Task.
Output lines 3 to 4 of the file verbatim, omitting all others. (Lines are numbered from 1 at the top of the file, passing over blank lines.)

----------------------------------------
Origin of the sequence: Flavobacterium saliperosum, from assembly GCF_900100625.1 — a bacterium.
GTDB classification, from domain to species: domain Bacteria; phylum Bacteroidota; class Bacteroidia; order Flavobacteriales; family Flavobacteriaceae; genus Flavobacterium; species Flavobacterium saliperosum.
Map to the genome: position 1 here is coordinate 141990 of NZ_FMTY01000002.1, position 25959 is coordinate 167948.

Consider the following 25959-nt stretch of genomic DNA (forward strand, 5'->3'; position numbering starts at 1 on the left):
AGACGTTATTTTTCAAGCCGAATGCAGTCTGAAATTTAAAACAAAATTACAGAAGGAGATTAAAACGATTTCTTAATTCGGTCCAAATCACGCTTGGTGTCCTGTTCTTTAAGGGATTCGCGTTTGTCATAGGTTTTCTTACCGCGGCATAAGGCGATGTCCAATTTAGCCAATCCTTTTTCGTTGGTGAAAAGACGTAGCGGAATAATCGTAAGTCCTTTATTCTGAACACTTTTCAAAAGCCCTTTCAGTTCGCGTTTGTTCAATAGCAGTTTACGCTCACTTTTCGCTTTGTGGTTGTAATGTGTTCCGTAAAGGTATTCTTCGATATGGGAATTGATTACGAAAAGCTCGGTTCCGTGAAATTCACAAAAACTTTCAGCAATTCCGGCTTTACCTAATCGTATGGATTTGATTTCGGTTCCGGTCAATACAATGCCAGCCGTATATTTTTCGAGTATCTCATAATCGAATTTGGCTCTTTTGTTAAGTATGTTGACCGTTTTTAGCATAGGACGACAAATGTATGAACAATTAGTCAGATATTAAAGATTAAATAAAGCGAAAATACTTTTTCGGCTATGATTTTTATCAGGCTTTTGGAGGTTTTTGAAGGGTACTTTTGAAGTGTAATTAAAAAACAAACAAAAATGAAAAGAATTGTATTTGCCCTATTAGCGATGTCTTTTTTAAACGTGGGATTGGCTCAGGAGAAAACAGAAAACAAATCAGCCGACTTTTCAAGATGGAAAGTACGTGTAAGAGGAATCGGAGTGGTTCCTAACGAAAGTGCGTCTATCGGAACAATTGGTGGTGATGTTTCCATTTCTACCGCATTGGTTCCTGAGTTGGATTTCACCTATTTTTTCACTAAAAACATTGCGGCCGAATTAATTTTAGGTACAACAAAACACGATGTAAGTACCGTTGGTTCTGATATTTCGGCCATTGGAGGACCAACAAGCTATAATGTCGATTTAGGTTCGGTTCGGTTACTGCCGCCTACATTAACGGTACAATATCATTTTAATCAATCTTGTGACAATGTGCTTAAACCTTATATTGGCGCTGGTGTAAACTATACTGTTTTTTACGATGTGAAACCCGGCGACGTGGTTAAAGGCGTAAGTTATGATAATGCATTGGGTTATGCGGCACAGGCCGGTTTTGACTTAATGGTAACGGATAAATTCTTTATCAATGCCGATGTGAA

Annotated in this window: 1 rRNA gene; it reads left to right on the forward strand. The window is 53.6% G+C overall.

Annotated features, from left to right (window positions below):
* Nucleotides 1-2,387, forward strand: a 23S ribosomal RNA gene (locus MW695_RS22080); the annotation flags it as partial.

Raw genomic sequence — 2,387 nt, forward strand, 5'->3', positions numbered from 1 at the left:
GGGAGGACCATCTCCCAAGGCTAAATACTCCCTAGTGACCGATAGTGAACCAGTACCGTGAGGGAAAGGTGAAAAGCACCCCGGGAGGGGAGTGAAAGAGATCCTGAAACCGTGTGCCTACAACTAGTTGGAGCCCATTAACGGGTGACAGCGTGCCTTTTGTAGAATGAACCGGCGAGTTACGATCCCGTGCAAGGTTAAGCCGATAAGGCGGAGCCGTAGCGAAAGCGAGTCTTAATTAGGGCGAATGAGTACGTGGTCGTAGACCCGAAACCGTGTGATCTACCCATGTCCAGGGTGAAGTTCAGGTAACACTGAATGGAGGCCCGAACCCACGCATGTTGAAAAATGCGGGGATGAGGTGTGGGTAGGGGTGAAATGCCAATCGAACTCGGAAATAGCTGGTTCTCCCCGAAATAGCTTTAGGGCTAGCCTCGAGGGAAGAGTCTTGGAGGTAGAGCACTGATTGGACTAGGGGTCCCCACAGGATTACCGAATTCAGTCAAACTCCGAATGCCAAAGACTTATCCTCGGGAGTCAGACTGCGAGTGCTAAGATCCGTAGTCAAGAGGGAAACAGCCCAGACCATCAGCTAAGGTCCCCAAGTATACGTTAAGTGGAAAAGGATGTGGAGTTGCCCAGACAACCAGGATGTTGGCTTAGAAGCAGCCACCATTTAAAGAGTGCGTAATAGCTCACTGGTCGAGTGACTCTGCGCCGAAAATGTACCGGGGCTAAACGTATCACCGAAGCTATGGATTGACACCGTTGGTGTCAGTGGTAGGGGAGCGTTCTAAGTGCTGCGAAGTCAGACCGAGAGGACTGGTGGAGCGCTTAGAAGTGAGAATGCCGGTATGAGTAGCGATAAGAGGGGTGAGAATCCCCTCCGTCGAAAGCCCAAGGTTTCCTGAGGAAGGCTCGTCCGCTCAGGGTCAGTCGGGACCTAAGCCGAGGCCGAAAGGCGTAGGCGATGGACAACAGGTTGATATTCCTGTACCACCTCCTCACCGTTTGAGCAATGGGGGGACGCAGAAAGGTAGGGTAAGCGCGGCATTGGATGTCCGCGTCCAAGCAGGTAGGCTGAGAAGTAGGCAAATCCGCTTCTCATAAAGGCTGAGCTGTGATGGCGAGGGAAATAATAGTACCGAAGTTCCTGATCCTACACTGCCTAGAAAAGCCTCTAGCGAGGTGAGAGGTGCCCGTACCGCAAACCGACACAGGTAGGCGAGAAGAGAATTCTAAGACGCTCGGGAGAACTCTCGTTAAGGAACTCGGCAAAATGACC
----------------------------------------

Map to the genome: position 1 here is coordinate 141990 of NZ_FMTY01000002.1, position 25959 is coordinate 167948.

Consider the following 25959-nt stretch of genomic DNA (forward strand, 5'->3'; position numbering starts at 1 on the left):